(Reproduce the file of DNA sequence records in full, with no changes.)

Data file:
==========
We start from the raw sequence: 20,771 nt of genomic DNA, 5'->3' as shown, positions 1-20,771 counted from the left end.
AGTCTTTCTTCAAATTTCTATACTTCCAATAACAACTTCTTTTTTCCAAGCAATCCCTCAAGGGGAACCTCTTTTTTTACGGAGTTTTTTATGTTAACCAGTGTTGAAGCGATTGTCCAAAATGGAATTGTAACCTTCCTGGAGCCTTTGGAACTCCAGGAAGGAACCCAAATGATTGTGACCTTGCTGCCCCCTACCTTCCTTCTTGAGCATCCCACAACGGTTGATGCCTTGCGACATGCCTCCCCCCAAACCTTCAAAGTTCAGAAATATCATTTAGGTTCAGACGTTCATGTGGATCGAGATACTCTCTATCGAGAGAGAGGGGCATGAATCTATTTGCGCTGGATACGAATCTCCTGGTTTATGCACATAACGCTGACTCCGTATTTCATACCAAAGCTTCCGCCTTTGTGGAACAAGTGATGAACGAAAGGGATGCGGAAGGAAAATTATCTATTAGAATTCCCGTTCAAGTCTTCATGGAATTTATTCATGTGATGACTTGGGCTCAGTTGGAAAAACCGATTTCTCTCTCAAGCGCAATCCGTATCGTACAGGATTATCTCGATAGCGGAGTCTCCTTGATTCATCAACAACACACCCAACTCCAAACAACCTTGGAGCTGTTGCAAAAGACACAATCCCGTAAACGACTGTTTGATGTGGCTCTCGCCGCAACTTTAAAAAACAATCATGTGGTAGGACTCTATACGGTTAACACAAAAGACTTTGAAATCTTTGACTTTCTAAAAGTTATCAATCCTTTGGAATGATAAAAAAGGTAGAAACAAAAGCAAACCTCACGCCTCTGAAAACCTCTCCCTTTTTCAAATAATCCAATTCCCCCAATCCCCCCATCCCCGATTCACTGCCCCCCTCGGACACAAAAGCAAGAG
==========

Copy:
We start from the raw sequence: 20,771 nt of genomic DNA, 5'->3' as shown, positions 1-20,771 counted from the left end.
AGTCTTTCTTCAAATTTCTATACTTCCAATAACAACTTCTTTTTTCCAAGCAATCCCTCAAGGGGAACCTCTTTTTTTACGGAGTTTTTTATGTTAACCAGTGTTGAAGCGATTGTCCAAAATGGAATTGTAACCTTCCTGGAGCCTTTGGAACTCCAGGAAGGAACCCAAATGATTGTGACCTTGCTGCCCCCTACCTTCCTTCTTGAGCATCCCACAACGGTTGATGCCTTGCGACATGCCTCCCCCCAAACCTTCAAAGTTCAGAAATATCATTTAGGTTCAGACGTTCATGTGGATCGAGATACTCTCTATCGAGAGAGAGGGGCATGAATCTATTTGCGCTGGATACGAATCTCCTGGTTTATGCACATAACGCTGACTCCGTATTTCATACCAAAGCTTCCGCCTTTGTGGAACAAGTGATGAACGAAAGGGATGCGGAAGGAAAATTATCTATTAGAATTCCCGTTCAAGTCTTCATGGAATTTATTCATGTGATGACTTGGGCTCAGTTGGAAAAACCGATTTCTCTCTCAAGCGCAATCCGTATCGTACAGGATTATCTCGATAGCGGAGTCTCCTTGATTCATCAACAACACACCCAACTCCAAACAACCTTGGAGCTGTTGCAAAAGACACAATCCCGTAAACGACTGTTTGATGTGGCTCTCGCCGCAACTTTAAAAAACAATCATGTGGTAGGACTCTATACGGTTAACACAAAAGACTTTGAAATCTTTGACTTTCTAAAAGTTATCAATCCTTTGGAATGATAAAAAAGGTAGAAACAAAAGCAAACCTCACGCCTCTGAAAACCTCTCCCTTTTTCAAATAATCCAATTCCCCCAATCCCCCCATCCCCGATTCACTGCCCCCCTCGGACACAAAAGCAAGAG